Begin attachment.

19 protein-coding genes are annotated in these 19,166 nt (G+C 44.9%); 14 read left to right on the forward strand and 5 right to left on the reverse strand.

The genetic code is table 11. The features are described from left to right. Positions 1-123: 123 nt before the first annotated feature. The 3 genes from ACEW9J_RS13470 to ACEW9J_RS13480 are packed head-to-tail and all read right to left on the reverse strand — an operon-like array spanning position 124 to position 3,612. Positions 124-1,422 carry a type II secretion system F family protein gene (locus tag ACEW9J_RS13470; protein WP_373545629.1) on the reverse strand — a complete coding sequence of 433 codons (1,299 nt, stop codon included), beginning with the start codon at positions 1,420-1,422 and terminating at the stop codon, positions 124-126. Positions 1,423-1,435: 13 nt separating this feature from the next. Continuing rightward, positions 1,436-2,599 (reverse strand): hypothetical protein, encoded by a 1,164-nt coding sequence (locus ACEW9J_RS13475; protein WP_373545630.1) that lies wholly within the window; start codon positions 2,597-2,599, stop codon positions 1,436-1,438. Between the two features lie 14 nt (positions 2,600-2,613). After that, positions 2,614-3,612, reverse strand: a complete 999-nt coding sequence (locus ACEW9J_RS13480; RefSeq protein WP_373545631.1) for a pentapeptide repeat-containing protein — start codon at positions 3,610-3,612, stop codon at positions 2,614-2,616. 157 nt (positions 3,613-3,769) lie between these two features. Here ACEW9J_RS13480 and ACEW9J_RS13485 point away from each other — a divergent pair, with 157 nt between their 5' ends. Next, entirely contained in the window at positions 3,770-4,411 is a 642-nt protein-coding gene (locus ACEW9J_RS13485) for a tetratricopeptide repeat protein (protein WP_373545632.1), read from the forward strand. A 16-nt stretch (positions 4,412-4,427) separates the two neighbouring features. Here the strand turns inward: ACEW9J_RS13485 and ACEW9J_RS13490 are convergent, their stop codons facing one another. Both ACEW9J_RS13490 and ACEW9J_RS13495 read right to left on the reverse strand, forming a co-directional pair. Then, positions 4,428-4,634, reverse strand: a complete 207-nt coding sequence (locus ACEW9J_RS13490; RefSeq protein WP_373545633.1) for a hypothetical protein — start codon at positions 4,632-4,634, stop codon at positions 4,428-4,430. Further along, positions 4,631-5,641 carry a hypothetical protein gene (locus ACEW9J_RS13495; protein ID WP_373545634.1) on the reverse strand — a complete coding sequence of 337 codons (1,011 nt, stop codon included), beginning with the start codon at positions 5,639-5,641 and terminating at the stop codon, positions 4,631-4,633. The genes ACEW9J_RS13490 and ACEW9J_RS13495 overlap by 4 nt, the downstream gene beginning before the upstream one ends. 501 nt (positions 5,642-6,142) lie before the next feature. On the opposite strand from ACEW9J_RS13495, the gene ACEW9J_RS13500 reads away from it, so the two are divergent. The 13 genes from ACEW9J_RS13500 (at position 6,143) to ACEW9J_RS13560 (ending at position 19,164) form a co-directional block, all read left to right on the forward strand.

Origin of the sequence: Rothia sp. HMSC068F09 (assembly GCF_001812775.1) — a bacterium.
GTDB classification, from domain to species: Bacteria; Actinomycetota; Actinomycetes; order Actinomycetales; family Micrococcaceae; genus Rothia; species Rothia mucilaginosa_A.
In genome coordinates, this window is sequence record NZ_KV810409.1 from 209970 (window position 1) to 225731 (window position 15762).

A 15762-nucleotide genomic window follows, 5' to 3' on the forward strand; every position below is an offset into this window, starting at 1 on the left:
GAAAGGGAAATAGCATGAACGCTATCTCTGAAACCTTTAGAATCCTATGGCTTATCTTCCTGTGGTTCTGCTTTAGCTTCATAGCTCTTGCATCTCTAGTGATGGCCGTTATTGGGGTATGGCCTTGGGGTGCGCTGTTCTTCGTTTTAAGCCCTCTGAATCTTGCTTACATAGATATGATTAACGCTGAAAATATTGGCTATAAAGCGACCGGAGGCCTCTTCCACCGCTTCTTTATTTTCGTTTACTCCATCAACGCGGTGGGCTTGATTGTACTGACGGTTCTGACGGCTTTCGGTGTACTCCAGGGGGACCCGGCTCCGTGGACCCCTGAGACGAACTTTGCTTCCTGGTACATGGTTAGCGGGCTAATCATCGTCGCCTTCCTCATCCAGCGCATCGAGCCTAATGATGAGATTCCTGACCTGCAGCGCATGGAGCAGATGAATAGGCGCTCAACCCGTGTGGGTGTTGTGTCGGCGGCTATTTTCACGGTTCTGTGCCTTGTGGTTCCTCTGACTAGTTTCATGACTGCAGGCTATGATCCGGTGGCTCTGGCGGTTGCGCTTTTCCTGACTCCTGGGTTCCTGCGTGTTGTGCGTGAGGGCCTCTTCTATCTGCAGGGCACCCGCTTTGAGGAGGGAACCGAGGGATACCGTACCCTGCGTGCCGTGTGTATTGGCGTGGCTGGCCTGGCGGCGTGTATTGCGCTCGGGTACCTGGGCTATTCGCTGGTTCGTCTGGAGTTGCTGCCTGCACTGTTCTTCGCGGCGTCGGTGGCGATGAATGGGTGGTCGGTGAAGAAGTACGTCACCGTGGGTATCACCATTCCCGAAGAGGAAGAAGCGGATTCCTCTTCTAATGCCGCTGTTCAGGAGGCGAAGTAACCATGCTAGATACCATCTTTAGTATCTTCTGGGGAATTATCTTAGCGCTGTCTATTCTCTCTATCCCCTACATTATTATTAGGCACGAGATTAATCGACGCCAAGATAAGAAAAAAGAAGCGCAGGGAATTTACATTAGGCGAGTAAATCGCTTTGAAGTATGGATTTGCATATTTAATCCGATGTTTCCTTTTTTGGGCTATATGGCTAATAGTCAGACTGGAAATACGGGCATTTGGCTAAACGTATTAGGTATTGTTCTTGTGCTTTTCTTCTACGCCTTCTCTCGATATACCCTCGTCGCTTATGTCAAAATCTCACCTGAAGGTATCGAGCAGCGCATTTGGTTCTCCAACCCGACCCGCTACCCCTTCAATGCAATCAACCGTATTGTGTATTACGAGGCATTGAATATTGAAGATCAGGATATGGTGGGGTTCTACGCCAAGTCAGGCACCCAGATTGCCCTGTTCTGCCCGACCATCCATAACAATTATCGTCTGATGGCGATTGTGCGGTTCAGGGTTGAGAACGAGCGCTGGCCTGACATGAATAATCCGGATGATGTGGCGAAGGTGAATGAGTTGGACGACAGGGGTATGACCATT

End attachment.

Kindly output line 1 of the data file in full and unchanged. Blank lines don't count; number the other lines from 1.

19 protein-coding genes are annotated in these 19,166 nt (G+C 44.9%); 14 read left to right on the forward strand and 5 right to left on the reverse strand.